“It was exciting meeting the other participants and then seeing the results of all our hard work come to fruition. The differing artistic interpretations, mediums and styles makes for a fascinating and engaging exhibition.”

‘Just rewards’ for talented students

MA Creative Practice Programme Manager, Dr Annabel Smith, has been delighted to watch the progress of both artists.

She said: “This is exactly the kind of opportunity we love to see our students securing before and after graduation.

“It is a testament to Hannah and Lisa’s talent that their works are being featured in a high-profile display, alongside those of seven other skilled artists, like this.

“The exhibition will be seen by so many visitors who can admire both the quality and the scope of the work, which includes ceramics, textiles and print.”

The Secret Life of Hedgerows exhibition is free and can be viewed at Danby Lodge National Park Centre’s Inspired by… gallery.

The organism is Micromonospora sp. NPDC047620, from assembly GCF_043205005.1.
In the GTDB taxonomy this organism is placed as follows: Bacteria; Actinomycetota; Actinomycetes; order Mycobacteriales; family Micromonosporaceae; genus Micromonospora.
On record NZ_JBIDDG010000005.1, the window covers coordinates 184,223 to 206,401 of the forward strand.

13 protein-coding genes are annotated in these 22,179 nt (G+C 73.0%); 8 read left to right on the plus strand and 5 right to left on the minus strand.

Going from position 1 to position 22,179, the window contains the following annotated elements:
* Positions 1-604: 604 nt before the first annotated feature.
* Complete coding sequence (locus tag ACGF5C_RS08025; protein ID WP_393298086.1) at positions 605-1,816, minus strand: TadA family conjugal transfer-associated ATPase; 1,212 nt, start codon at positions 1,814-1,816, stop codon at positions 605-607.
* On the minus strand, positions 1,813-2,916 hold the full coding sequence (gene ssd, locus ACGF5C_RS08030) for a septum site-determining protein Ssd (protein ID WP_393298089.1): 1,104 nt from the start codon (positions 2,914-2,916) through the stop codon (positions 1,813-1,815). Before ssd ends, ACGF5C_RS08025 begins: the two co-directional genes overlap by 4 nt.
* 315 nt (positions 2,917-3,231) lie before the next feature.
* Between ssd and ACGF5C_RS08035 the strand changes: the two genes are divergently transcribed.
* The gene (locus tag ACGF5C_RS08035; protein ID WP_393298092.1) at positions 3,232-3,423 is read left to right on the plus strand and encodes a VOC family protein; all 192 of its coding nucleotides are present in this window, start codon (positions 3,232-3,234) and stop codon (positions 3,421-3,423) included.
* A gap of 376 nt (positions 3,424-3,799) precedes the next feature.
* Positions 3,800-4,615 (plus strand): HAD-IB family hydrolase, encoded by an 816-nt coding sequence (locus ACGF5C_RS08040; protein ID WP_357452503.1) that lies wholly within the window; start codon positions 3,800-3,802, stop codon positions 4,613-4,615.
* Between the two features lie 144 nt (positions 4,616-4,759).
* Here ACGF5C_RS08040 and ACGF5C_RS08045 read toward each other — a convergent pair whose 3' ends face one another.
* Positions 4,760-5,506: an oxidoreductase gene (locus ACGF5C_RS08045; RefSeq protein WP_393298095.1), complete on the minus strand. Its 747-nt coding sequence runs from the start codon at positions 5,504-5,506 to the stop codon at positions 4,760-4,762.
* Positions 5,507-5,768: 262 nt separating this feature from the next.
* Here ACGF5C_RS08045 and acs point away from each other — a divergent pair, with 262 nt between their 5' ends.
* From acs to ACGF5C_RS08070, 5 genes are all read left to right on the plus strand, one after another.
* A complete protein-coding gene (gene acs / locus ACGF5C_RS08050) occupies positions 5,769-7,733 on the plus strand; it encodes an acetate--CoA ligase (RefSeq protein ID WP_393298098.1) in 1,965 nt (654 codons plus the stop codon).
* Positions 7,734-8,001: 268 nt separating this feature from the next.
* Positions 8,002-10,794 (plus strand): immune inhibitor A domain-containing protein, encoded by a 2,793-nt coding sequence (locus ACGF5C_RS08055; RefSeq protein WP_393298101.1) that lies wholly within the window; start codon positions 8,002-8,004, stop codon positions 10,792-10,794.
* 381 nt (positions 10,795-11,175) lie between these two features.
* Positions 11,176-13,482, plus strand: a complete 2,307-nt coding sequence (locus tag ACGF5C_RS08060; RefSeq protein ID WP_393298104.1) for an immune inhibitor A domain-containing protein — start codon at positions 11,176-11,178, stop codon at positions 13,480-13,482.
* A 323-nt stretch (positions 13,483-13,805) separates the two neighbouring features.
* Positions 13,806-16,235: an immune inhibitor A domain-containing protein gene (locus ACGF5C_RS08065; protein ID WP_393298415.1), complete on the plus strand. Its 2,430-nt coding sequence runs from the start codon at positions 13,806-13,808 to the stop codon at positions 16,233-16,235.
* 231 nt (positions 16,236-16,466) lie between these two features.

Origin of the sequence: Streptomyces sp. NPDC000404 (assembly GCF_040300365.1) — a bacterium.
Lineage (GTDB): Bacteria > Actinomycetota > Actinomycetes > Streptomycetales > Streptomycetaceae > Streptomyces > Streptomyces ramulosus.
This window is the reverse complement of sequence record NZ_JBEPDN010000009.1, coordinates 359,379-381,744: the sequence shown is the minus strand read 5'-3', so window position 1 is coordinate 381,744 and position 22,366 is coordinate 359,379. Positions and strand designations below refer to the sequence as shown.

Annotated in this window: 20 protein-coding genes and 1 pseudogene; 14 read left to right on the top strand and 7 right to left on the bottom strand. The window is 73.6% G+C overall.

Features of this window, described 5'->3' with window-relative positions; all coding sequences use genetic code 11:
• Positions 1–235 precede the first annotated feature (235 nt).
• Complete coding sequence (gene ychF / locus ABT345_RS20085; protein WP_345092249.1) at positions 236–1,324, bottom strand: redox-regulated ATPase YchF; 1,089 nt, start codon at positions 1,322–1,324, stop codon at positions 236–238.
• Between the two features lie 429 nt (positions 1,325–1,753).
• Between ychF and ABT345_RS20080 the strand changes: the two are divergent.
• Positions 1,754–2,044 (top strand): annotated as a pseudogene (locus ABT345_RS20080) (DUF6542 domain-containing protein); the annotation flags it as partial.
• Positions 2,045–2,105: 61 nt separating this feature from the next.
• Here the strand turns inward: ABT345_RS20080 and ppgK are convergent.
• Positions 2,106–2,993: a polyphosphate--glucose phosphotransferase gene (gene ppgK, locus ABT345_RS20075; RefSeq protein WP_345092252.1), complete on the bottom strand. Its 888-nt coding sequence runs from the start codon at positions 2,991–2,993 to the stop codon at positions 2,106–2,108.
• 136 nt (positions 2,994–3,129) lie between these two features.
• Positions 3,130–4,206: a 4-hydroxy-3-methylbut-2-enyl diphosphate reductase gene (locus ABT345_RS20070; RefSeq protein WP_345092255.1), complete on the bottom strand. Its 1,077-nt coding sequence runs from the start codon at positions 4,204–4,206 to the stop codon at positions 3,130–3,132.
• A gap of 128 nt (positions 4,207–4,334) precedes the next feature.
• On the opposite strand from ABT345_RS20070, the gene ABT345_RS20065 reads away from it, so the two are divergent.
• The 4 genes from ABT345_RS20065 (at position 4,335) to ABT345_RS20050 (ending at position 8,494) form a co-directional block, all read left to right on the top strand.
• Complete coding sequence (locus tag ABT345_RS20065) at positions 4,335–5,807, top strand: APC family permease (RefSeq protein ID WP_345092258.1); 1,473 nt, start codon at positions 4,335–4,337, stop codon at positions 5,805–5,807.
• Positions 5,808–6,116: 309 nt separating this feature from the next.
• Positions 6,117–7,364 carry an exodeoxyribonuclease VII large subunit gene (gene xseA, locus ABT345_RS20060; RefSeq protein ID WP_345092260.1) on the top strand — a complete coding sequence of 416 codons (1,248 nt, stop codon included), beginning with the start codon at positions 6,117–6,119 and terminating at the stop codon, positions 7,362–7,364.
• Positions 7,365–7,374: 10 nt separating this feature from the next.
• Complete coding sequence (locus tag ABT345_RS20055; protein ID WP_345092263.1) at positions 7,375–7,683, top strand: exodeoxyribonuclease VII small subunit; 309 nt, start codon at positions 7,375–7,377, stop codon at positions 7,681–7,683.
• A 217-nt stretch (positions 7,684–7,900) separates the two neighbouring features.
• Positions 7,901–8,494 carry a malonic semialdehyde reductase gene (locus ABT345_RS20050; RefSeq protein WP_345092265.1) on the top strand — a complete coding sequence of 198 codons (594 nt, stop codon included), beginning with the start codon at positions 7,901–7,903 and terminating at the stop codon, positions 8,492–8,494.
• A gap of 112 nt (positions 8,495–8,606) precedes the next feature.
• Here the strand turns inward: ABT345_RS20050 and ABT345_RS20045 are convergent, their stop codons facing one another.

Degree success for local artists

A trio of artists from Harrogate College are celebrating achieving their MA Creative Practice degrees.

For Tom Ransom, Irene Vassiliou and Douglas Thompson receiving their degree certificates in July marked the successful conclusion of a two-year creative journey.

They are now looking forward to putting their honed artistic talents to good use – and full of praise for the college and their tutors.

Pandemic support and new horizons

Not Sun Nor Swell, by Douglas Thompson
Not Sun Nor Swell, by Douglas Thompson

Douglas Thompson, who specialises in paper cutting, said: “I really loved the course. Programme manager Annabel Smith was so supportive throughout the pandemic, providing zoom sessions.

“All of my tutors’ support has boosted my self-confidence so much and created a rigour in my practice that wasn’t there before.

“I work four days a week for Henshaws Arts and Crafts Centre and the degree has improved the standards of my practice with differently-able artists there. Several of the staff from the centre have now also joined the programme as a result.